Our national dialogue on violence has led to commentary on the role of violent video games in promoting violent behavior. As a connoisseur of violent video games, it pains me to admit that while a smaller factor than most other things, they do have an impact. Even if they don’t actually lead to violent tendencies, desensitization to violence is rarely a good thing.

Again, though, violent video games are a symptom of a societal infatuation with guns, soldiers, and violence. Call of Duty is a consequence of a violent society giving the people what they want. When a society loves violence, violent heroes who use violence to violently solve their violent problems will follow. (Violence?)


You might not know this, but football was almost outlawed a hundred years ago. People said it was too violent and too dangerous. However, the President of the United States told them to sack up and quit being pussies. Predictably, this president was Teddy Roosevelt.

Study after study confirms that concussions have numerous, and serious, long-term effects on athletes. Despite knowing this a long time ago, the NFL did nothing to improve player safety until public opinion demanded it.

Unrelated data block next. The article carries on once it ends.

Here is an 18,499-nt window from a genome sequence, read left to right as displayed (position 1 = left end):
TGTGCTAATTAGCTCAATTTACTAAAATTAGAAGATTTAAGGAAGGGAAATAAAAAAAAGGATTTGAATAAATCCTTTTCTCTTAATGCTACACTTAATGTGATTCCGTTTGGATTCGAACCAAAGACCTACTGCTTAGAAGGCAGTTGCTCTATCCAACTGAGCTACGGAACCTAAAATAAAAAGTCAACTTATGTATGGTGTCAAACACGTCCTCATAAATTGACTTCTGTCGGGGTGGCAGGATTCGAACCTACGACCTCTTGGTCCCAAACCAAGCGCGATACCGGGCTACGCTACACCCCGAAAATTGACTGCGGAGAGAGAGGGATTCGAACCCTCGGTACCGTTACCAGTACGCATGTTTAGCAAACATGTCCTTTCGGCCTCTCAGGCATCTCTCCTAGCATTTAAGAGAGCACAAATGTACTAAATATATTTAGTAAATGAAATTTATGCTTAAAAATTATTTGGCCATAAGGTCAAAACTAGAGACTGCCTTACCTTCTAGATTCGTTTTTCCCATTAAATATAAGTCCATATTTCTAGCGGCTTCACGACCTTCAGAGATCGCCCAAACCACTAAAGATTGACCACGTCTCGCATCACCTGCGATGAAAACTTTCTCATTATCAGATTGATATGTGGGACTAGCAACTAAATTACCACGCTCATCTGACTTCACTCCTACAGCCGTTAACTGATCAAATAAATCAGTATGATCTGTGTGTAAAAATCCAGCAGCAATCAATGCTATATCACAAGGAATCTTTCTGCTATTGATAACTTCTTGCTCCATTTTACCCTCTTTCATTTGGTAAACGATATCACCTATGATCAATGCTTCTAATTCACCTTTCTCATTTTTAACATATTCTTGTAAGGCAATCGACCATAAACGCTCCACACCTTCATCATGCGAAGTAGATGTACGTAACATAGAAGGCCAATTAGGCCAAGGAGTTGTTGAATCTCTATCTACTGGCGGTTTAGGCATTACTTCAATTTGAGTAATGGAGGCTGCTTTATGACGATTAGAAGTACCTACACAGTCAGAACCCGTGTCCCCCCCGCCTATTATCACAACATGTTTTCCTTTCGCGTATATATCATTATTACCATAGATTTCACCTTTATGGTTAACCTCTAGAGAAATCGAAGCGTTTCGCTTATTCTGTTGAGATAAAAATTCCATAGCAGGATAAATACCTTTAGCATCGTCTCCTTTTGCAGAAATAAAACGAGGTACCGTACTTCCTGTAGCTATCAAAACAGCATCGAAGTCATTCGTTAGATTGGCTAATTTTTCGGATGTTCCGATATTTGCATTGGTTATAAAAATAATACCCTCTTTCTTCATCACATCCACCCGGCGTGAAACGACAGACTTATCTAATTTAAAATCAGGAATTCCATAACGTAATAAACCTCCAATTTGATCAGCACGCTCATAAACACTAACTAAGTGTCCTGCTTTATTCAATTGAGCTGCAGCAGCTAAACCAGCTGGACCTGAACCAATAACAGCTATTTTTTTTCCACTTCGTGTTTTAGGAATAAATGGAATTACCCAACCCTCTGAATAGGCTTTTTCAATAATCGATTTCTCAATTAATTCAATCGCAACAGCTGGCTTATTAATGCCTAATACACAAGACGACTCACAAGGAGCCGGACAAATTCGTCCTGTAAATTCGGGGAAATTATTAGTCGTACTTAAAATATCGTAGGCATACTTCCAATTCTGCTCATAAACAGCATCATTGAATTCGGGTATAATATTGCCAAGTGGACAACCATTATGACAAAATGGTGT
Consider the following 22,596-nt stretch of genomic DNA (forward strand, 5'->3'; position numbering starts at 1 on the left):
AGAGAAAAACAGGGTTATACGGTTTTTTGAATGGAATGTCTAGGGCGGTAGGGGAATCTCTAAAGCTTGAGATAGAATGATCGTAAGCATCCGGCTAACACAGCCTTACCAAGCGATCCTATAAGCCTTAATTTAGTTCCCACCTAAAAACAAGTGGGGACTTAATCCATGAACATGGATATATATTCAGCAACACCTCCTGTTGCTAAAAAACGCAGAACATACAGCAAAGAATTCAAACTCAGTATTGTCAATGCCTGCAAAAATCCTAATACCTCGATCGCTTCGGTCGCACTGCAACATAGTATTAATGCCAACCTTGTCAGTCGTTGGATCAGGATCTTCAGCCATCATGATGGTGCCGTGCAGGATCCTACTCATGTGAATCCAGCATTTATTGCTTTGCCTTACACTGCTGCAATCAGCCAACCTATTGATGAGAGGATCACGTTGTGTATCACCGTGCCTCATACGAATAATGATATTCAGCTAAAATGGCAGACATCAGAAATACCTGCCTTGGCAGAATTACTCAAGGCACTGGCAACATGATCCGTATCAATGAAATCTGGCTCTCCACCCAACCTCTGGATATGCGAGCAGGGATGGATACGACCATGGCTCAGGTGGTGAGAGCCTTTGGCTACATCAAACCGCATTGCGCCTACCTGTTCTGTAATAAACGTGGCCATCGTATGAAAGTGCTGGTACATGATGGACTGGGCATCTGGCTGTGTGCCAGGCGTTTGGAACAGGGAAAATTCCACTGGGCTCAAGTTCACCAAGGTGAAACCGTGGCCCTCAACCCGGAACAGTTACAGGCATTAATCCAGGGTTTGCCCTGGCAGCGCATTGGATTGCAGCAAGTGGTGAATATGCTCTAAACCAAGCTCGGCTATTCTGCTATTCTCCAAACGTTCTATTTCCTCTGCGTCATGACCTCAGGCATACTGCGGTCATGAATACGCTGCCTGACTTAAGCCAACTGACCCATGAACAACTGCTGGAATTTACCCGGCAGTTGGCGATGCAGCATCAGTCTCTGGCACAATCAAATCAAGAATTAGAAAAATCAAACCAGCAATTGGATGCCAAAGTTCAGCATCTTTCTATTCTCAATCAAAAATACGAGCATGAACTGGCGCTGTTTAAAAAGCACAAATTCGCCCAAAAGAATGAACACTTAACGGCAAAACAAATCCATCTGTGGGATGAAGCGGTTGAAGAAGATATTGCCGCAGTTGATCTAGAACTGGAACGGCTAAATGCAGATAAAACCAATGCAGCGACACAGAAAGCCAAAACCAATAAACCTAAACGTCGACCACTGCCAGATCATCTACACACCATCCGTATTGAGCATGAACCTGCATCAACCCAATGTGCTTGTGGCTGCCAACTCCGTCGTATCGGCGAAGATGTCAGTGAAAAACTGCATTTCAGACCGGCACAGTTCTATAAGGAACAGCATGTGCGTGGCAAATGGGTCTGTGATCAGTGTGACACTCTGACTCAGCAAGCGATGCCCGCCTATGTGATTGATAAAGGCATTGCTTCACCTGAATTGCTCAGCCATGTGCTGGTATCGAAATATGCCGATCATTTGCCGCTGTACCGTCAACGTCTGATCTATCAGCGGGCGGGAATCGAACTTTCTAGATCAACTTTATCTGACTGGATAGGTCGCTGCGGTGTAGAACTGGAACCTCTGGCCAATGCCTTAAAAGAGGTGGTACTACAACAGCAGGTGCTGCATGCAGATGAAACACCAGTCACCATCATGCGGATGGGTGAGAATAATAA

Even as the rules change and player safety becomes more of a priority, there are still many who resist these changes. “They might as well start playing in tutus.” “All these rules are turning football into a pansy sport.” (Again, maybe Sexist Homophobe shouldn’t be group spokesperson.)

We want to see hits. When a safety lights up a defenseless receiver mid-air, my reaction is “OOOOOOHHHHH…” And that’s not “Ooh, that’s scary.” It’s more short-hand for “HOLY FUCK, THAT’S AWESOME!” Then, I remember that players are human beings and not pieces of meat that exist solely for my entertainment.

And it’s fine as long as everyone gets up. Athletes can die prematurely as long as it’s not in front of us. That would make us question our culpability. Out of sight, out of mind.